Do what the pros do -- Eat more to lose more
Question: I'm trying to lose fat and am strict with my diet, but a few people in my gym recommended that I cheat once in a while. How can I do that without getting fat?
Answer: Getting lean boils down to one thing: creating an energy deficit. Besides doing aerobic exercise, many precontest bodybuilders follow fairly strict low-calorie diets, most of which stress lean protein like skinless chicken breasts, egg whites, tuna and protein powders.
In addition, many dieting bodybuilders limit their carbohydrate intake to 200-350 grams a day, depending on their size, metabolism and level of activity. Keeping carbs low increases the energy deficit and helps control insulin, a hormone that stimulates hunger and plays a role in fat storage. It's believed that lower insulin levels facilitate the burning of bodyfat.
But the downside to creating an energy deficit is that the body often adapts to the shortfall in calories by burning fewer of them. A break from a low-calorie diet (i.e., a cheat day) can interrupt this slowdown.
There are other benefits to cheating. Fat-busting diets can cause a decline in levels of thyroid hormones and leptin (which directly affect fat-burning) and IGF (insulinlike growth factor, which supports muscle growth). Splurging a bit can bring them back to normal.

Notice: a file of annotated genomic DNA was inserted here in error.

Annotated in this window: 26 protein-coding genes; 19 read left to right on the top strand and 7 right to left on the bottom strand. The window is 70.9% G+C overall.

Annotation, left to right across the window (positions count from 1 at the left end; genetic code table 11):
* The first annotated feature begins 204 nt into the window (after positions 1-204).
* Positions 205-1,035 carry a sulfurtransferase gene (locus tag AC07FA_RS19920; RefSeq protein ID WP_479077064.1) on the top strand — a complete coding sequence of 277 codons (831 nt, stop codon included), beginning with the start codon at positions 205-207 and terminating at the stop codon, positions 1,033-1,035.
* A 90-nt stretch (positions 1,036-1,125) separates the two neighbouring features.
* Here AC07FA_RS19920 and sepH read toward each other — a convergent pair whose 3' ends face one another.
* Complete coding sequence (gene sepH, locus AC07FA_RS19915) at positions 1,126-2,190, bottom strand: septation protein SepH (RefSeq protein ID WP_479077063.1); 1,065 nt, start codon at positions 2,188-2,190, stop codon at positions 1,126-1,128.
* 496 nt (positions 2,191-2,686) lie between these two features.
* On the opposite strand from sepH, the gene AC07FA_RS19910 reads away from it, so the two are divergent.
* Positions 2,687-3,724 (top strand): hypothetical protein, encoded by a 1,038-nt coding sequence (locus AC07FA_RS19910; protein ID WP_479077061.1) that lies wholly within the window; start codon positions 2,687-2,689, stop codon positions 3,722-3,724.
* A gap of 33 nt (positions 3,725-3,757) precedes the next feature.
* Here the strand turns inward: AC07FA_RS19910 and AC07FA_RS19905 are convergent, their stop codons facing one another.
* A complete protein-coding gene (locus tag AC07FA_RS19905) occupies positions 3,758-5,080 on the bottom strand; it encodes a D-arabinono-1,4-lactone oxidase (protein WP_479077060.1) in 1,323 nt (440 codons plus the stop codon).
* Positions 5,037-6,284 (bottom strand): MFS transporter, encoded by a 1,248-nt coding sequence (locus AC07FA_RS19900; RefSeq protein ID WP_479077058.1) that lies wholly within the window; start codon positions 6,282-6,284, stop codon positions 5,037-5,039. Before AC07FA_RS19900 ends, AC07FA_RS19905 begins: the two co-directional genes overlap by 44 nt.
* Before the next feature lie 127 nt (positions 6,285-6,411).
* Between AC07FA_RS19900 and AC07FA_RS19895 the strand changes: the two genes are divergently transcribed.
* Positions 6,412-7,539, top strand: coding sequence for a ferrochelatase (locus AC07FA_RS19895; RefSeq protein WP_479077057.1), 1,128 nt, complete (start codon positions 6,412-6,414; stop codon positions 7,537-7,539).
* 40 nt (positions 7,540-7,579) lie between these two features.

Most bodybuilders diet strictly enough, along with doing added cardio, to create a weekly energy deficit of at least 3,500 calories and sometimes as much as 5,000 calories a week. So adding one cheat meal a week (a typical splurge may consist of 500-800 calories, which, in the big picture, isn't that enormous) won't affect the overall fat-burning process.
1, 2, 3 SPLURGE
Keep in mind, when trying to strip off bodyfat, a cheat meal -- not an all-out gorge-fest -- can be part of the overall picture. As long as you're eating 5-6 times a day and controlling your calorie and fat amounts while increasing your protein somewhat, a cheat meal shouldn't set you back.